NASA's Lunar Reconnaissance Orbiter (LRO) has forever changed our view of the moon, literally bringing it into sharper focus and showing us the whole globe in unprecedented detail. This rich new portrait has been rendered by LRO's seven onboard instruments, which together have delivered more than 192 terabytes of data, images and maps -- the equivalent of nearly 41,000 typical DVDs. "This is a tremendous accomplishment," says Douglas Cooke, Associate Administrator of the Exploration Systems Mission Directorate at NASA Headquarters, Washington. "The exploration phase of the mission delivered a lot more than it originally promised, and that's been just the beginning for LRO."
The primary objective of the mission was to enable safe and effective exploration of the moon. "To do so, we needed to leverage the very best that the science community had to offer," says Michael Wargo, chief lunar scientist of the Exploration Systems Mission Directorate at NASA Headquarters, Washington. "And by doing that, we've fundamentally changed our scientific understanding of the moon."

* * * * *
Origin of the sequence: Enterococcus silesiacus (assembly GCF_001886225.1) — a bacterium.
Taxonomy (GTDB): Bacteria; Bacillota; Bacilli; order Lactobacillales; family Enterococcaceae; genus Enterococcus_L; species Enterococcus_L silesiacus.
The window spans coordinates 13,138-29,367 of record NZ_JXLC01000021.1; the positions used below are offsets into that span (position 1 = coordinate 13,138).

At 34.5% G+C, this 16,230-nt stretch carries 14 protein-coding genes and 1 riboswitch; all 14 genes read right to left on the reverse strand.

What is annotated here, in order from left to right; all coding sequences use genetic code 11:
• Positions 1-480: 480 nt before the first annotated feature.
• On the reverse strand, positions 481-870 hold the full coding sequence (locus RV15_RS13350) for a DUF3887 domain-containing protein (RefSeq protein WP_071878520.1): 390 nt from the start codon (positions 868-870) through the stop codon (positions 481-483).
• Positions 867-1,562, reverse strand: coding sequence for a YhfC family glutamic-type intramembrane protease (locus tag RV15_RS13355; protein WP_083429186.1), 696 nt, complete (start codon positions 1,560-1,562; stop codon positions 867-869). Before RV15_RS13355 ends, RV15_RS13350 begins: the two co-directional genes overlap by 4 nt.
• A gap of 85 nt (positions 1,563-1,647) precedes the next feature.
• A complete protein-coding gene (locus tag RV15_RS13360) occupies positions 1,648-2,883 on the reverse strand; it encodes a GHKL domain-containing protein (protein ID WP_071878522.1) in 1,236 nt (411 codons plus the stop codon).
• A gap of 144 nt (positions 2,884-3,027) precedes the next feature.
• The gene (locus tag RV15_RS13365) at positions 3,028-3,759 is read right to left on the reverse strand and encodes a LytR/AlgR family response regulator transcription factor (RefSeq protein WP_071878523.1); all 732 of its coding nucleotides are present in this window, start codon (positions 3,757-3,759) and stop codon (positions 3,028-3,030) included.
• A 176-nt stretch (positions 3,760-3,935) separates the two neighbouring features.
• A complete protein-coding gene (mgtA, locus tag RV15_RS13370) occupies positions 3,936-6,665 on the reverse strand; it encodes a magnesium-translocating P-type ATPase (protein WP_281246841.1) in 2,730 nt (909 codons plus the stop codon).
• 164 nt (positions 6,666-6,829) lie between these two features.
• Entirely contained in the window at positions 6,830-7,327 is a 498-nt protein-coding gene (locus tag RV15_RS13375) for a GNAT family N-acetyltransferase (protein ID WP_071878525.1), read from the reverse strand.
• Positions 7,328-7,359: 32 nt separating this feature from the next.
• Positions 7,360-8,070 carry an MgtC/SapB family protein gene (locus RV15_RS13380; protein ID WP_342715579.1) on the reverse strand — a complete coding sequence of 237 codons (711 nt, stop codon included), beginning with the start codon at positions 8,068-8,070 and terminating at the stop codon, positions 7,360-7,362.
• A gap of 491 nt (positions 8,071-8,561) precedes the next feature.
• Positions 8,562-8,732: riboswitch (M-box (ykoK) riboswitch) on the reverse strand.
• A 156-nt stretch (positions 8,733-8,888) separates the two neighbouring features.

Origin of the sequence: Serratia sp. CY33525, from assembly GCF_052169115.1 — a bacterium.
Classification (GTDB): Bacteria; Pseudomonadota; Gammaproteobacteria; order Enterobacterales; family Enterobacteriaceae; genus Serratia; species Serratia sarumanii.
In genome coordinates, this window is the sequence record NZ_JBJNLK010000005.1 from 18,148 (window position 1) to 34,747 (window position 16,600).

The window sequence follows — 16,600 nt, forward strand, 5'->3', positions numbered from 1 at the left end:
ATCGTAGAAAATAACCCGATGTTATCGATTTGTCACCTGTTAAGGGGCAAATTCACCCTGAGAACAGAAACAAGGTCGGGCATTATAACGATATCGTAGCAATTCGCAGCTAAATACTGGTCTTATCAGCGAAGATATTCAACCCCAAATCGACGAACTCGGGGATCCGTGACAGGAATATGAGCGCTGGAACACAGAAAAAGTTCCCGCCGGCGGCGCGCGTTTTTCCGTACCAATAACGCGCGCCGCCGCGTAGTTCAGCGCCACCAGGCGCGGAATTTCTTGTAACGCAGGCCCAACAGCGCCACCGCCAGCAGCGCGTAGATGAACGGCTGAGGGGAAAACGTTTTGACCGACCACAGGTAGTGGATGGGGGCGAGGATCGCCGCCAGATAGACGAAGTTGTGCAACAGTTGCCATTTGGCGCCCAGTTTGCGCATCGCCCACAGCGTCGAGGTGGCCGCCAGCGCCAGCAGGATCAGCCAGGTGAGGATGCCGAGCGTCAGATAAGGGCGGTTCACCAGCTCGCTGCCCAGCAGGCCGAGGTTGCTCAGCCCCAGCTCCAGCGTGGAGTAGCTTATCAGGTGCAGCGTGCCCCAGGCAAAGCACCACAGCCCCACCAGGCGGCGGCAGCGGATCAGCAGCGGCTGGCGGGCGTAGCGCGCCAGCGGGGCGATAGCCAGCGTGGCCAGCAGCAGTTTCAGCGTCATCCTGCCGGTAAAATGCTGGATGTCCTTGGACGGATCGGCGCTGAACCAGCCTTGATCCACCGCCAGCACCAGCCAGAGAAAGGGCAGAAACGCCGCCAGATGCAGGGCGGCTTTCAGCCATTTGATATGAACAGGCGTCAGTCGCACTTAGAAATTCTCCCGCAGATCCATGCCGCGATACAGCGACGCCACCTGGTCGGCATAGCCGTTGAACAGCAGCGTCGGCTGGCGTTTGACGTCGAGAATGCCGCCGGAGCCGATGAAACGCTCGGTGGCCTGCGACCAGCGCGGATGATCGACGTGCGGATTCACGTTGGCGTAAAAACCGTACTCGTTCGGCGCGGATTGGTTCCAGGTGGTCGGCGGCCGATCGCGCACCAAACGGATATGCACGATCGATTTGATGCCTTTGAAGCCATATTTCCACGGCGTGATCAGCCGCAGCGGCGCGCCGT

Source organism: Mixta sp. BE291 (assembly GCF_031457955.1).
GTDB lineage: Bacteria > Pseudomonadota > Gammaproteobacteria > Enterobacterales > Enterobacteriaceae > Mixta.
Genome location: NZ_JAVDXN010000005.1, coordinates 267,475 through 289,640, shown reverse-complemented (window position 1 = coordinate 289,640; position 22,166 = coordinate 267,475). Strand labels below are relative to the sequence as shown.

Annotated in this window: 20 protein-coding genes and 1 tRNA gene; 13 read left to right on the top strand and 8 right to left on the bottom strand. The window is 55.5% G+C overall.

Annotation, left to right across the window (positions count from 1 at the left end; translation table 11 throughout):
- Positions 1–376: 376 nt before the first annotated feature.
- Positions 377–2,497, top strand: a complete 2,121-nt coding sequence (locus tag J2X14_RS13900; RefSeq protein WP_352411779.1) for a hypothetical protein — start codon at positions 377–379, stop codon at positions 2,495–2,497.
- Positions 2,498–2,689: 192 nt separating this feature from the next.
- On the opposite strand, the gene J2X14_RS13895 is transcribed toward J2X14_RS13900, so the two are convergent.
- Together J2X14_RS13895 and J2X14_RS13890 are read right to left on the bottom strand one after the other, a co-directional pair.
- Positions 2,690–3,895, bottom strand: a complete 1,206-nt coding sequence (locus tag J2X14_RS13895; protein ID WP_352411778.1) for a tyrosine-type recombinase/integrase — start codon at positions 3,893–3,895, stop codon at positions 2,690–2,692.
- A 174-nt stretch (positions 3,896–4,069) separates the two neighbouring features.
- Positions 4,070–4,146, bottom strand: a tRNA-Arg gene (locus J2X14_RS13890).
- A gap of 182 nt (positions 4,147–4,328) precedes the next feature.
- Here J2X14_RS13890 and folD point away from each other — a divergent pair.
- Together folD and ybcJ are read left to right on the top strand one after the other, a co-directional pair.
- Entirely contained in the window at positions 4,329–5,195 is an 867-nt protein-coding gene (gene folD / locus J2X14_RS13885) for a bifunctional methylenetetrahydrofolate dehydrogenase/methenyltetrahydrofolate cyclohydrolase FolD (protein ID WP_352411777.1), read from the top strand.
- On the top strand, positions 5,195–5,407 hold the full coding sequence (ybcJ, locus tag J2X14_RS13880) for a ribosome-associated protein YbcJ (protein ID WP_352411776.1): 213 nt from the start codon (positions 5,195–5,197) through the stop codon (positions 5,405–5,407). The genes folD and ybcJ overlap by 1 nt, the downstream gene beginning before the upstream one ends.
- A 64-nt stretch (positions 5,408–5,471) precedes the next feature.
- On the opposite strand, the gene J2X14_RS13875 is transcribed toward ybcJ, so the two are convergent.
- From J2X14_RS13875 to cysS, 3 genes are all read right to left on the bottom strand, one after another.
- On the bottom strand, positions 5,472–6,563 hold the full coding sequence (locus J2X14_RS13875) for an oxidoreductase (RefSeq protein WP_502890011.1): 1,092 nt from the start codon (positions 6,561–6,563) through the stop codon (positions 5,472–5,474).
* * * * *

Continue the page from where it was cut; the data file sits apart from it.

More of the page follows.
The most precise and complete topographic maps to date of the moon's complex, heavily cratered landscape have been created from the more than 4 billion measurements -- and still counting -- taken by LRO's Lunar Orbiter Laser Altimeter (LOLA). These maps are more accurate and sample more places on the lunar surface than any available before. In fact, LOLA has taken more than 100 times more measurements than all previous lunar instruments of its kind combined, opening up a world of possibilities for future exploration and for science.